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This is a morning write. Twenty minutes on the timer, and I just let the fingers go. Here’s a prompt: Begin with “Let’s say-” Complete the phrase, and then begin again. Follow your writing wherever it seems to want you to go.

It’s all important: the recognitions and the blindnesses. Thank you for what you allow yourself to see. Thank you for the generosity of your words.

learning to speak with my dad

jen & dad

me & dad, way back in the Before

This is a Monday morning, with roses in it, and burning-off clouds, and a puppy who has just learned to swim. This is the day after Father’s Day. This is the cool breeze that creates a confluence of culpability.

This weekend I got the new Kent Haruf novel, Benediction, and, in starting to read, returned to the world that is the place that my father is from. He wasn’t born in the High Plains of Colorado, but in the fertile land of middle-southern Nebraska, but it’s small town midwest living just the same. Reading Haruf’s setting and characters, I meet the voice and the cadence of the people I am from, and I meet all the layers of things a generation of folks never wanted to have to talk openly about: abuse, illness, homosexuality, love.

The people I come from show love through acts — they spent a lifetime working harder than a human should have to, tilling soil, tangling with weather, worrying over futures and grow rates and cattle prices; cooking meal after meal after meal, sweeping the same sidewalk, the same front porch, the same kitchen floor, day after day after day. These were acts of resilience, acts of human do-ing: what you did showed how you felt. Why is there any need to say it? Words were just words — it was what you did that mattered.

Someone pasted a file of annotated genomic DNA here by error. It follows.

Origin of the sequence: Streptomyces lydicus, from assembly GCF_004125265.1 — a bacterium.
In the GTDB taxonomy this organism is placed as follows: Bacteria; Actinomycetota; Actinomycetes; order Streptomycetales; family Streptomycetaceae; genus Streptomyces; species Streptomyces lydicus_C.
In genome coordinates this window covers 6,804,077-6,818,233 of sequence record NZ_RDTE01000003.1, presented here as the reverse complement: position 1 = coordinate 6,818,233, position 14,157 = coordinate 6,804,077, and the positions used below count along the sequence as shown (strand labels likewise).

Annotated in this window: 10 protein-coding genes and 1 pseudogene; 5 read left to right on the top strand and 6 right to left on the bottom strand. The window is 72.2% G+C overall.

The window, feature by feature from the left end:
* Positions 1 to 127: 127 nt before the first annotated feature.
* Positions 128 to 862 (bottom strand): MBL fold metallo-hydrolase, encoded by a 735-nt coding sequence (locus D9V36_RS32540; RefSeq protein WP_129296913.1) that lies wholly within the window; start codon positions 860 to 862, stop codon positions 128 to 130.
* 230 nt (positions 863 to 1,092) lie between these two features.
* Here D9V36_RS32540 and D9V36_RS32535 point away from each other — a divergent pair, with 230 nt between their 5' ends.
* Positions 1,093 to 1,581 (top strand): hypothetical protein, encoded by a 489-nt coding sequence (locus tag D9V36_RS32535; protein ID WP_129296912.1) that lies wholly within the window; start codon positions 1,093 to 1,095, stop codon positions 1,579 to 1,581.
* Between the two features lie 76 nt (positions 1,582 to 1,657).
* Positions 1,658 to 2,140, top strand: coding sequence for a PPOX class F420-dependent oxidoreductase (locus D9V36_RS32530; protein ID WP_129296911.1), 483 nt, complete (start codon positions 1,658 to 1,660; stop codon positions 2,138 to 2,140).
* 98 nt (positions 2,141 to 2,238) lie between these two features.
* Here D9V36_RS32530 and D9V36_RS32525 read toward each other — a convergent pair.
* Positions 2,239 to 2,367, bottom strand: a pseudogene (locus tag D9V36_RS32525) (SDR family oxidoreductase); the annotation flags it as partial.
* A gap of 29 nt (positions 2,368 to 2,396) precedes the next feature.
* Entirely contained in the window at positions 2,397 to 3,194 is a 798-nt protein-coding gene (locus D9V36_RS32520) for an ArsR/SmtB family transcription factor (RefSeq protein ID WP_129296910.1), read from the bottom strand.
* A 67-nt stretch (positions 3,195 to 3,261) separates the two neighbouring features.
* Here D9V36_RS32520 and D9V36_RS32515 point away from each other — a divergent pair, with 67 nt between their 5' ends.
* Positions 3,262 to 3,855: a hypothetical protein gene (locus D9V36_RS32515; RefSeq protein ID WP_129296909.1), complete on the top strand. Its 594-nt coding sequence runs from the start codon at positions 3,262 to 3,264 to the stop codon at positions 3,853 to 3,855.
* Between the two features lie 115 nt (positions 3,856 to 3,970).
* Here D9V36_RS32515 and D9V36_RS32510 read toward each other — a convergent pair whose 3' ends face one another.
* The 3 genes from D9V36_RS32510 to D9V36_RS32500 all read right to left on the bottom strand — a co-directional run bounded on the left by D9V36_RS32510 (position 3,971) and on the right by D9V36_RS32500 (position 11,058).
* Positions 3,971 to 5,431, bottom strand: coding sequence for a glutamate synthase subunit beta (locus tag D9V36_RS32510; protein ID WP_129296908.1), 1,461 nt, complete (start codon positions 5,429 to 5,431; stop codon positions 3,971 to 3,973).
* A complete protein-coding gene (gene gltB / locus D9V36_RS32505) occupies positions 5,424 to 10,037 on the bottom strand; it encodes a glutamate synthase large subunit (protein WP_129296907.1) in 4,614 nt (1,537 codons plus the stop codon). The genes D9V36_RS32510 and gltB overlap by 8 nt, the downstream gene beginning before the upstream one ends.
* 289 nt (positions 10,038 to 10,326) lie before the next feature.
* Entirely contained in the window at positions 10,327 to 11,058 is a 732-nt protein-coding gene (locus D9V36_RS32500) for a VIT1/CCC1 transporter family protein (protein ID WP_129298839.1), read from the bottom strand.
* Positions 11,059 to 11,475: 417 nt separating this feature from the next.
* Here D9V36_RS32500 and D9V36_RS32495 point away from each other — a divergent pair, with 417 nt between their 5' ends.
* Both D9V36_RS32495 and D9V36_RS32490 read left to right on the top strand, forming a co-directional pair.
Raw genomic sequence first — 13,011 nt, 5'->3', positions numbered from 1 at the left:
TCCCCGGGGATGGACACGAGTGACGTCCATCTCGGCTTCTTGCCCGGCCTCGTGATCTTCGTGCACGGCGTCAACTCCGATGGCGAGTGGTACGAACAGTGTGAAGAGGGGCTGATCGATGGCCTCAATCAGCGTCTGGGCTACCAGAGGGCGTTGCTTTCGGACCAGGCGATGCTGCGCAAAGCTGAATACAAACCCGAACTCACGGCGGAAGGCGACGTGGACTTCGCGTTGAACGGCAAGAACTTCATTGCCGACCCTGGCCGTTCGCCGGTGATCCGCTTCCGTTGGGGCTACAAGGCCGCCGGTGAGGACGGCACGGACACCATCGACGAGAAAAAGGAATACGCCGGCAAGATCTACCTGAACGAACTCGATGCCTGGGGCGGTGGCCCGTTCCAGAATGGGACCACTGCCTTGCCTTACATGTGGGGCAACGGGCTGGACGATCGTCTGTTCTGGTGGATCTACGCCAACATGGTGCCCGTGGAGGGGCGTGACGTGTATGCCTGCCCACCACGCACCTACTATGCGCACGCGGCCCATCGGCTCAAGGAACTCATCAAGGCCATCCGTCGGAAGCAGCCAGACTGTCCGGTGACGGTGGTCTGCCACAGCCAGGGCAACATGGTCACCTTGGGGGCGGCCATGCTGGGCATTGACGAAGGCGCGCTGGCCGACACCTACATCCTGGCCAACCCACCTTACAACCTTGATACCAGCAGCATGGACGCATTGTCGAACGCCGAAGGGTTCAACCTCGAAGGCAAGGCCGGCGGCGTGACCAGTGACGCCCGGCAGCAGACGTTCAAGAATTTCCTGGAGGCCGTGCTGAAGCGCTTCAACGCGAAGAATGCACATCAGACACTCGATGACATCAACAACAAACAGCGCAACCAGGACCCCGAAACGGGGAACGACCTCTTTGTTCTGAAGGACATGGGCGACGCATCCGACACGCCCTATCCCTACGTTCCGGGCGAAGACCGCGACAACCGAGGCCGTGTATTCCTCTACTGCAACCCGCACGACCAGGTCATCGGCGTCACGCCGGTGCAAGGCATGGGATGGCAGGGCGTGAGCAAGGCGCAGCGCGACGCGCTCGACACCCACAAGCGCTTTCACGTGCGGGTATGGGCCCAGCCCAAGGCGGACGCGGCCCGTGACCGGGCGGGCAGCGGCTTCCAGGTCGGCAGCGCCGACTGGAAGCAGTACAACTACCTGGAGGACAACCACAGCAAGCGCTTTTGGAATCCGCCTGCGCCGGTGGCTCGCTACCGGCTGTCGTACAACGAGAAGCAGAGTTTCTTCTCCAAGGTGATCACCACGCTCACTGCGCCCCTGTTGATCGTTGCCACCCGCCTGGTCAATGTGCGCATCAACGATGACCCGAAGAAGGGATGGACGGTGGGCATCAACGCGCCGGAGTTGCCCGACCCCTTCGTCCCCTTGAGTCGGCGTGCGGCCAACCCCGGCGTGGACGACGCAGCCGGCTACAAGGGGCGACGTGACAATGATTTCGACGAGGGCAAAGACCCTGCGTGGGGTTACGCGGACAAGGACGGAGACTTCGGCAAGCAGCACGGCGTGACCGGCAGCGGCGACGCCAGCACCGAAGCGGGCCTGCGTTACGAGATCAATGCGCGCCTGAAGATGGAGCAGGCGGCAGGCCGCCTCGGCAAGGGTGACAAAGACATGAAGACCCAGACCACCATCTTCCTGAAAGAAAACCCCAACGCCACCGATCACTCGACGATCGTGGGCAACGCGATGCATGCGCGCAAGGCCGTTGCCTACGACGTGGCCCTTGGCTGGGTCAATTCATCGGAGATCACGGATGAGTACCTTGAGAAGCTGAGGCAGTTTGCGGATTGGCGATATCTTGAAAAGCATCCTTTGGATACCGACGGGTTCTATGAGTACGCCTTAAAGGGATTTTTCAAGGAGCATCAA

And if you didn’t say a thing, maybe that thing would un-be. If you didn’t talk about it, maybe it wouldn’t be true. The people I come from will welcome anyone with all of their arms open, as long as everyone agrees not to say aloud what we are all uncomfortable with.

Why do you have to say it? Why do you have to be so brazen? So vulgar?

How can this message come through so clearly when the words are never spoken?

My father comes from this place, this language of action, this complicated relationship with saying and silence. and thus, so do I.

Then, as a teenager, abused by a stepfather who was also a therapist, I was indoctrinated into an overabundance of words: words as deluge, words as battering ram; words as hailstorm, tornado, blizzard.

My father didn’t know how to interact with language in this way. He lived in another town while I was being drowned in my stepfather’s way with words. For so many reasons–the things unspeakable, the things overly spoken– my father and I lost the ability to speak to each other. We had no common ground in our present tense. We spent years talking about Before, unable to find shared language for our Now. Visiting with my father meant trying to become again the pre-raped girl that he’d parented on a day-to-day basis. The currency of our visits was “Do you remember?” The change was in tears, in apologies, in the spaces around the words.